Team Management

Managing 5 Employee Personality traits: A Quick Guide

Workplace diversity across different aspects determines organizational success to a certain extent. One of the many facets of human diversity shows in the form of personality traits. Invariably, different employees have different traits and thus, have unique strengths and weaknesses. While managing different employee personality traits can be a challenge at times, this diversity augments innovation and creativity in the workplace. It enables an organization to deal with a wide range of situations, because each personality trait is equipped to deal with one or the other challenge that might come along the way. 



Employee Personality traits: Customizing the Approach


Business leaders need to adopt a customized approach to deal with employees with different personality traits. Adopting a one size fits all approach might be biased against a few, thus, compromising their potential and performance. Managing different personality traits enables leaders to build on the strengths of their employees, while at the same time, helping them work on their weaknesses. Additionally, it creates a map for better collaboration, by pairing complementary personality traits together. 


Managing Employee Personality traits


There are five major types of personality traits observed among employees across different organizations. Here are a few quick tips to manage them effectively.


  • Openness: This refers to an employees readiness to adapt to changing circumstances and accept new avenues.

Managing those employees who score high on this personality trait requires managers to give them new avenues to explore. As they are responsive to change, they are always looking to go beyond the usual and, therefore, offering them new and exciting projects will augment their engagement. 

Those low on this personality trait are generally averse to change. The best way to manage them would be to introduce change incrementally. This does not mean you don’t push them out of their comfort zone. Just be sensitive to not push all the change in one day.


  • Conscientiousness: This generally revolves around an employee being diligent and hardworking towards their responsibility. 

Employees with high levels of this personality trait display commitment, dedication and discipline at work. Managing them is generally an easy task. To engage them, it is best to delegate them tasks which require reliability, These employees have great potential to come out as leaders. 

However, those who score low generally lack that reliability and rigour in their work. They might have the same or even more calibre as their counterparts, but generally lack the diligence. Managing them requires constant mentoring and coaching to encourage them and create focus.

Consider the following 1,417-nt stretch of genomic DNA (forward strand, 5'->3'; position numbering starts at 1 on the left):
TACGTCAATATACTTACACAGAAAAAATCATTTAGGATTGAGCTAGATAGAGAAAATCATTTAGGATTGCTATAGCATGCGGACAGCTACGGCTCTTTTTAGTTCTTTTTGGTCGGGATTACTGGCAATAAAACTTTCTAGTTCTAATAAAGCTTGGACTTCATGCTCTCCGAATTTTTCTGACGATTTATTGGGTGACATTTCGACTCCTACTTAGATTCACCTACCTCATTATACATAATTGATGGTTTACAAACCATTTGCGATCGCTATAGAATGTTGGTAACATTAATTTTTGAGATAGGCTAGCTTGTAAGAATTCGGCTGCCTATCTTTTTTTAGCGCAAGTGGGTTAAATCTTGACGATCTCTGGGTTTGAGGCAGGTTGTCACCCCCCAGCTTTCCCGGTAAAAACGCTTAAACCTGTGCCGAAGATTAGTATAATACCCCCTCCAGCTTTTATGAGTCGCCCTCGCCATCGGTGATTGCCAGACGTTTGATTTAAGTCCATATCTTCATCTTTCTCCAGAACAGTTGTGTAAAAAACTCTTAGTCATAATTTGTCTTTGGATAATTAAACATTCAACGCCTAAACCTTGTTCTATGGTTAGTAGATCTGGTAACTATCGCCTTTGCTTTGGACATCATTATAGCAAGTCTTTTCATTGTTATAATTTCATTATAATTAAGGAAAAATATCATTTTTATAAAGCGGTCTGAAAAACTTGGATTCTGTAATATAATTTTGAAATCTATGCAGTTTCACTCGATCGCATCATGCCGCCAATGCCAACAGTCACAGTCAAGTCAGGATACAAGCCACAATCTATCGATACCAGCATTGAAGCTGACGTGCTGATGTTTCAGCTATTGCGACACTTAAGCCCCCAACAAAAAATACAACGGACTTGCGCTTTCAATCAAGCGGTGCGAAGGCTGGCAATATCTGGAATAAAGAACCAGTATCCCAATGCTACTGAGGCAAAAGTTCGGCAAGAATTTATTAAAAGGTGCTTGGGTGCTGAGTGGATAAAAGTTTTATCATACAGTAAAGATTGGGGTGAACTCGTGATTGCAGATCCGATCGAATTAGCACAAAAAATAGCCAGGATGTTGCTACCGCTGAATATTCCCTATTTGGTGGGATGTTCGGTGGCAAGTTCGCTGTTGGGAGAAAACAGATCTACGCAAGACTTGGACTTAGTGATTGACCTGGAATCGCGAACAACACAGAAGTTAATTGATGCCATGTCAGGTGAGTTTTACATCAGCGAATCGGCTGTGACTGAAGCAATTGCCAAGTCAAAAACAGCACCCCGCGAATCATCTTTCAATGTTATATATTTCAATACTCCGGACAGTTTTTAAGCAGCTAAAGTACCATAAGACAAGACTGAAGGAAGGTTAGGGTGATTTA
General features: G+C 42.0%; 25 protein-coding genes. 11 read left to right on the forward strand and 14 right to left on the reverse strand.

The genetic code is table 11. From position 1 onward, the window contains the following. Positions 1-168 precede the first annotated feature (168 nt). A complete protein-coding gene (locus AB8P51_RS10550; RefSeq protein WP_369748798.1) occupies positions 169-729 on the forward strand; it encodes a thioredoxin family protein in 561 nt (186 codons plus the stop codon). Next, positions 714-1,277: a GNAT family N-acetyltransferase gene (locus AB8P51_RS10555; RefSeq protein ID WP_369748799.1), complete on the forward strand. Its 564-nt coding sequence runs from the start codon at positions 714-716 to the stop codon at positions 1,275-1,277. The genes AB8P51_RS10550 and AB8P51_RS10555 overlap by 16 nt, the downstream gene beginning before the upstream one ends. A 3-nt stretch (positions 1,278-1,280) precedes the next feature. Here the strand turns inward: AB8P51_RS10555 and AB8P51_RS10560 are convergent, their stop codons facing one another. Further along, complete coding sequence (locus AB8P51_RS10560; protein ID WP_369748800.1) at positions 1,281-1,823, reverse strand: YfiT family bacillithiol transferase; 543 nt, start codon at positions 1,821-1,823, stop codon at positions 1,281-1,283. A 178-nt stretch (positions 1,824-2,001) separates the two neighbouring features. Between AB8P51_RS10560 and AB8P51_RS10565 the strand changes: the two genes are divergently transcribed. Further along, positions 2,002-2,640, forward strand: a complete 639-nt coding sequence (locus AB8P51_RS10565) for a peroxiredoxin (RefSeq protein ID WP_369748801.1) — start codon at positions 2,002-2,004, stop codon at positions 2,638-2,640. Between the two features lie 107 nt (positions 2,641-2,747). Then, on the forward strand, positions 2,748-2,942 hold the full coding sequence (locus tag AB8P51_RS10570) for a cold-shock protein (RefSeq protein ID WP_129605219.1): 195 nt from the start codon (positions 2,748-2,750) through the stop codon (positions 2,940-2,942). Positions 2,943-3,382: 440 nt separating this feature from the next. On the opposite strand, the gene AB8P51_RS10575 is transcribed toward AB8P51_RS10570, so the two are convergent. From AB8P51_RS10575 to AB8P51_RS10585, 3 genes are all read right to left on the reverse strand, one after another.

• Extroversion: By nature, extroverts enjoy the company of others and fancy recognition and acknowledgement. 

Employees who recognize themselves as extroverts are outgoing and always ready to take charge. Extroverts generally make great leaders and excel at people facing roles. Managing them requires leaders to appreciate their work and boost their spirits. At the same time, they can get impulsive and it is the manager’s responsibility to ensure they don’t take decisions impulsively. 

Introverts generally prefer working alone or in very small groups. They take time to open up and managing them requires patience because they may not feel engaged the second they join the organization. They are best for intellectually driven projects and managers who leverage this can optimize their strengths. 


  • Agreeableness: This personality trait is often related with characteristics like warmth, compassion, cooperation. 

Managing those who have a high agreeableness quotient is quite simple because they rarely revolt. Adopt an empathetic approach while dealing with them. To facilitate their growth, equip them with skills to deal with confrontation and other difficult situations.

Those who score low in this are often crude, competitive and display raw emotions. Empathy is again the card to play here. Managers should be composed even when they are crude and explain to them where they are going wrong. Additionally, invest in coaching and mentoring them to be sensitive towards the emotions of others while displaying their opinions.


  • Neuroticism (Anxiety): This refers to the propensity towards being very moody and experiencing emotions of anxiety, worry, anger, fear, among others. 

Managing neurotic employees requires empathetic managers, preferably with a coaching background or supporting apps or platforms. Such employees require constant positive reinforcement and feedback to ensure their wellbeing at work as well as out of it. 

Those on the other end of the spectrum are easier to manage. They have a better work life balance and feel satisfied with their professional and personal life. 


Managing employee personality traits at work

Managers need to adopt a very cautious and sensitive approach to ensure employee wellbeing and engagement. At the same time, each person is bound to have more than one of these personality traits. Therefore, organizations must invest in manager capacity building programs, mentoring and coaching to equip them with the right tools and skills to effectively deal with these different personality traits and stride towards organizational success. SuperBeings is one such platform organizations can leverage to advance personality and strengths based management and boost performance.